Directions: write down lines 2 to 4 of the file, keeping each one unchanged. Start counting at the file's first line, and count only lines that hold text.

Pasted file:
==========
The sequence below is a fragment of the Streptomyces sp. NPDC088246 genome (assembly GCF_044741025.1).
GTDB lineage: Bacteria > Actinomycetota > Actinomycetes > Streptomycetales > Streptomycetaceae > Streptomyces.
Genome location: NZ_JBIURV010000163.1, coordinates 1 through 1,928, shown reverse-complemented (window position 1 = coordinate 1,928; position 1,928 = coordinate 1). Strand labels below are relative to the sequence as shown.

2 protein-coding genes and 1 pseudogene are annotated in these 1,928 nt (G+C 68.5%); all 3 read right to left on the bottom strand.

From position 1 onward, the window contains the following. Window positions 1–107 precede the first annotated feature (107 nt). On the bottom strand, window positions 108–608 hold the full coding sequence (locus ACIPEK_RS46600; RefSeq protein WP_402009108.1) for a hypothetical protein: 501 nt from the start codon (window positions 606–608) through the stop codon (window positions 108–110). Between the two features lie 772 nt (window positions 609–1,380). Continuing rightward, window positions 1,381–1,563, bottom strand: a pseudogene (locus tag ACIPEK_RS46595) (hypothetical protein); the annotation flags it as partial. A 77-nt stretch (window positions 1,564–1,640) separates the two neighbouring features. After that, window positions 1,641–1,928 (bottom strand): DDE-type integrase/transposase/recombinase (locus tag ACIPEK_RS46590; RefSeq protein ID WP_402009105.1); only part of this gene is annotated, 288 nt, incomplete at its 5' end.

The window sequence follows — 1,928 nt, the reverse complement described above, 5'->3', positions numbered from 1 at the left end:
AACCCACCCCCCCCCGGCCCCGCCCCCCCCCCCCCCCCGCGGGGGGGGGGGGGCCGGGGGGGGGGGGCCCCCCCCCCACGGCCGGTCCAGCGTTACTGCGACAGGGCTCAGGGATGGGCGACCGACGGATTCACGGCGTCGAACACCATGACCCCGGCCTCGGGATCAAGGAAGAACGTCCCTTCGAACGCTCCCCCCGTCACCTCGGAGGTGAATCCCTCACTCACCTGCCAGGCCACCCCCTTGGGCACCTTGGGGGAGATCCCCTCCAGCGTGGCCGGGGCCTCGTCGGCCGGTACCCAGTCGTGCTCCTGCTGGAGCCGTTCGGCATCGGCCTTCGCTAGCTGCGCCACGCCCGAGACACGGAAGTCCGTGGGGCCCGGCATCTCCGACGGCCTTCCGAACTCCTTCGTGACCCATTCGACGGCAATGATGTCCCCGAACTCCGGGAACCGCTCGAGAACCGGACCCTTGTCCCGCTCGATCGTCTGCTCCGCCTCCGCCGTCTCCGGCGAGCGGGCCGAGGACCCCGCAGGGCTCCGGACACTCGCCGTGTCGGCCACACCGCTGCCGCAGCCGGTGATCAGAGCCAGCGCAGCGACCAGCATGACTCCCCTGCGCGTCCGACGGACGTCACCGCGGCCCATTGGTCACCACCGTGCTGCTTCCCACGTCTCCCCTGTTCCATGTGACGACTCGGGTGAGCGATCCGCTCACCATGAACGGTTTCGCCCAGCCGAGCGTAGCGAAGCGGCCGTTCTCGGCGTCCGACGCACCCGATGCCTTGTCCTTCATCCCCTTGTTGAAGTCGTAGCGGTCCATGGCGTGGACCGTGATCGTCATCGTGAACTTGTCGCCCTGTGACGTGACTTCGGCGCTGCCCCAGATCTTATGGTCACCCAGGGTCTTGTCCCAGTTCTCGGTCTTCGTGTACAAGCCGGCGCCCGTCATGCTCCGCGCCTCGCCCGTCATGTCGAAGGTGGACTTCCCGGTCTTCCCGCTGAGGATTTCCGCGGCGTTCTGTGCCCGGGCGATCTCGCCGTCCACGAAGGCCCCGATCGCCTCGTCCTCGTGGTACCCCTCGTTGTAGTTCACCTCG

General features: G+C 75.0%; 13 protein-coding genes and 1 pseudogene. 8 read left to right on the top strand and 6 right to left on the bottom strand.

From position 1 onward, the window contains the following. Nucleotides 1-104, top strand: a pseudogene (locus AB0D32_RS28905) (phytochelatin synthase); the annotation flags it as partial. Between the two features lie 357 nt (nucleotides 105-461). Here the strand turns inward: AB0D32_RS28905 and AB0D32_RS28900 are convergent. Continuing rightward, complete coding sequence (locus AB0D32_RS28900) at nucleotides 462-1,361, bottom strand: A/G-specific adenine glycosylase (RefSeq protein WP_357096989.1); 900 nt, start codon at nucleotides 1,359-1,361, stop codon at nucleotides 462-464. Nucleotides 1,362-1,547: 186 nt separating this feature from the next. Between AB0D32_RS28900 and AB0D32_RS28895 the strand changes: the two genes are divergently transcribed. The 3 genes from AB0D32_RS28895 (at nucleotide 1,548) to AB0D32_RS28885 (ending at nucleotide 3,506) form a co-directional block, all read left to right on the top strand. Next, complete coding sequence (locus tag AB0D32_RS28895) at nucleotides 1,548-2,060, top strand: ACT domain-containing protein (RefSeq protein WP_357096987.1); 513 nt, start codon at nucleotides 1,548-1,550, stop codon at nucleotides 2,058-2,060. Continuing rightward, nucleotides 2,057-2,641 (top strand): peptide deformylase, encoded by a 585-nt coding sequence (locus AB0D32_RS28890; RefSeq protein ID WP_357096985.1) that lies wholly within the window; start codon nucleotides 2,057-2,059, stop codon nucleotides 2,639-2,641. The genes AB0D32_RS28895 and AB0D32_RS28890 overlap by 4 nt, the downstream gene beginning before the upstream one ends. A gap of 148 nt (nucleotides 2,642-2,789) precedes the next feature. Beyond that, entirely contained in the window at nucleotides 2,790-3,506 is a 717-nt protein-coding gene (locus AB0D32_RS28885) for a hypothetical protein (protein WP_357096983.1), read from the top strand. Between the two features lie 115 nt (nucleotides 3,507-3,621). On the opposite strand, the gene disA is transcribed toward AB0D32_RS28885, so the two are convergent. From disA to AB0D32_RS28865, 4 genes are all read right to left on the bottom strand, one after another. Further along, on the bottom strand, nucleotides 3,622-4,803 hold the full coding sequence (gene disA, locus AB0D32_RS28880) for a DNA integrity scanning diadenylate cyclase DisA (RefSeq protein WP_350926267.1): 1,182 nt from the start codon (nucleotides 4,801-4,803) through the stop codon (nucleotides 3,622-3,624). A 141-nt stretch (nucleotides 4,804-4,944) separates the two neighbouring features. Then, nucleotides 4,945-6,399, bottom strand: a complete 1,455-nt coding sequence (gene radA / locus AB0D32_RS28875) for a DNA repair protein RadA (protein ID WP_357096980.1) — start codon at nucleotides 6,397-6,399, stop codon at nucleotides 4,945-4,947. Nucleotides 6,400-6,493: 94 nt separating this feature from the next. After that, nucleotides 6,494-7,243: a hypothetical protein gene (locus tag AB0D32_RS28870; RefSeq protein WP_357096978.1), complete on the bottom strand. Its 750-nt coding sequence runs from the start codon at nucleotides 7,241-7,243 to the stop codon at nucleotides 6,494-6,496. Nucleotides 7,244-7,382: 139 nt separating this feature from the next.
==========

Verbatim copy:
GTDB lineage: Bacteria > Actinomycetota > Actinomycetes > Streptomycetales > Streptomycetaceae > Streptomyces.
Genome location: NZ_JBIURV010000163.1, coordinates 1 through 1,928, shown reverse-complemented (window position 1 = coordinate 1,928; position 1,928 = coordinate 1). Strand labels below are relative to the sequence as shown.

2 protein-coding genes and 1 pseudogene are annotated in these 1,928 nt (G+C 68.5%); all 3 read right to left on the bottom strand.